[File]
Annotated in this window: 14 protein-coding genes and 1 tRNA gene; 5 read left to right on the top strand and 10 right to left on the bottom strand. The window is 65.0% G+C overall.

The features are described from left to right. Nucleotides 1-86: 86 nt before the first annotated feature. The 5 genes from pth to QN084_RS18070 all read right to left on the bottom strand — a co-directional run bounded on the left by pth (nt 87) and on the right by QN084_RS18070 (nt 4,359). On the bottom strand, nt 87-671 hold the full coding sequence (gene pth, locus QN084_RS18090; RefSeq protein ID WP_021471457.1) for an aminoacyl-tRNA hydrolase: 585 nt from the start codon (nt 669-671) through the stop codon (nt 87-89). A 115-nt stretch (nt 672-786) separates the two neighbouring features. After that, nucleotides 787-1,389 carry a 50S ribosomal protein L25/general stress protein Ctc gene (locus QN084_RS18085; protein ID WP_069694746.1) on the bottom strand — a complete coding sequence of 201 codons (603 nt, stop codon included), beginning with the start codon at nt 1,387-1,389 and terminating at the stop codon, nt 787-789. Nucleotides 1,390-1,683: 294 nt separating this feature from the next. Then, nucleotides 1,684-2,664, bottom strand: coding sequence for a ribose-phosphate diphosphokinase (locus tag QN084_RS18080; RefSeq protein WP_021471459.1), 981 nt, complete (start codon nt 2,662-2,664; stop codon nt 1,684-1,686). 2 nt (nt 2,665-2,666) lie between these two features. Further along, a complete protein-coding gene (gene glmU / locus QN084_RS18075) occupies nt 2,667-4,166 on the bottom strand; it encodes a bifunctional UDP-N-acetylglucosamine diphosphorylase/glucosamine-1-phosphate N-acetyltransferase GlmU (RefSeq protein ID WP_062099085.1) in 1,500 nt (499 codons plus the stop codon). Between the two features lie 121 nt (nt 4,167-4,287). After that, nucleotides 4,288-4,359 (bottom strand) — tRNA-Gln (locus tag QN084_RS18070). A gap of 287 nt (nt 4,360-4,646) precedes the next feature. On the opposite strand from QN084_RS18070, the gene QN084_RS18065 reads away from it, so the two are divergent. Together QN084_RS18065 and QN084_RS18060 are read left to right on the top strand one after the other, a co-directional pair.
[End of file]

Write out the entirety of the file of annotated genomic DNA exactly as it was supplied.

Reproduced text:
Annotated in this window: 14 protein-coding genes and 1 tRNA gene; 5 read left to right on the top strand and 10 right to left on the bottom strand. The window is 65.0% G+C overall.

The features are described from left to right. Nucleotides 1-86: 86 nt before the first annotated feature. The 5 genes from pth to QN084_RS18070 all read right to left on the bottom strand — a co-directional run bounded on the left by pth (nt 87) and on the right by QN084_RS18070 (nt 4,359). On the bottom strand, nt 87-671 hold the full coding sequence (gene pth, locus QN084_RS18090; RefSeq protein ID WP_021471457.1) for an aminoacyl-tRNA hydrolase: 585 nt from the start codon (nt 669-671) through the stop codon (nt 87-89). A 115-nt stretch (nt 672-786) separates the two neighbouring features. After that, nucleotides 787-1,389 carry a 50S ribosomal protein L25/general stress protein Ctc gene (locus QN084_RS18085; protein ID WP_069694746.1) on the bottom strand — a complete coding sequence of 201 codons (603 nt, stop codon included), beginning with the start codon at nt 1,387-1,389 and terminating at the stop codon, nt 787-789. Nucleotides 1,390-1,683: 294 nt separating this feature from the next. Then, nucleotides 1,684-2,664, bottom strand: coding sequence for a ribose-phosphate diphosphokinase (locus tag QN084_RS18080; RefSeq protein WP_021471459.1), 981 nt, complete (start codon nt 2,662-2,664; stop codon nt 1,684-1,686). 2 nt (nt 2,665-2,666) lie between these two features. Further along, a complete protein-coding gene (gene glmU / locus QN084_RS18075) occupies nt 2,667-4,166 on the bottom strand; it encodes a bifunctional UDP-N-acetylglucosamine diphosphorylase/glucosamine-1-phosphate N-acetyltransferase GlmU (RefSeq protein ID WP_062099085.1) in 1,500 nt (499 codons plus the stop codon). Between the two features lie 121 nt (nt 4,167-4,287). After that, nucleotides 4,288-4,359 (bottom strand) — tRNA-Gln (locus tag QN084_RS18070). A gap of 287 nt (nt 4,360-4,646) precedes the next feature. On the opposite strand from QN084_RS18070, the gene QN084_RS18065 reads away from it, so the two are divergent. Together QN084_RS18065 and QN084_RS18060 are read left to right on the top strand one after the other, a co-directional pair.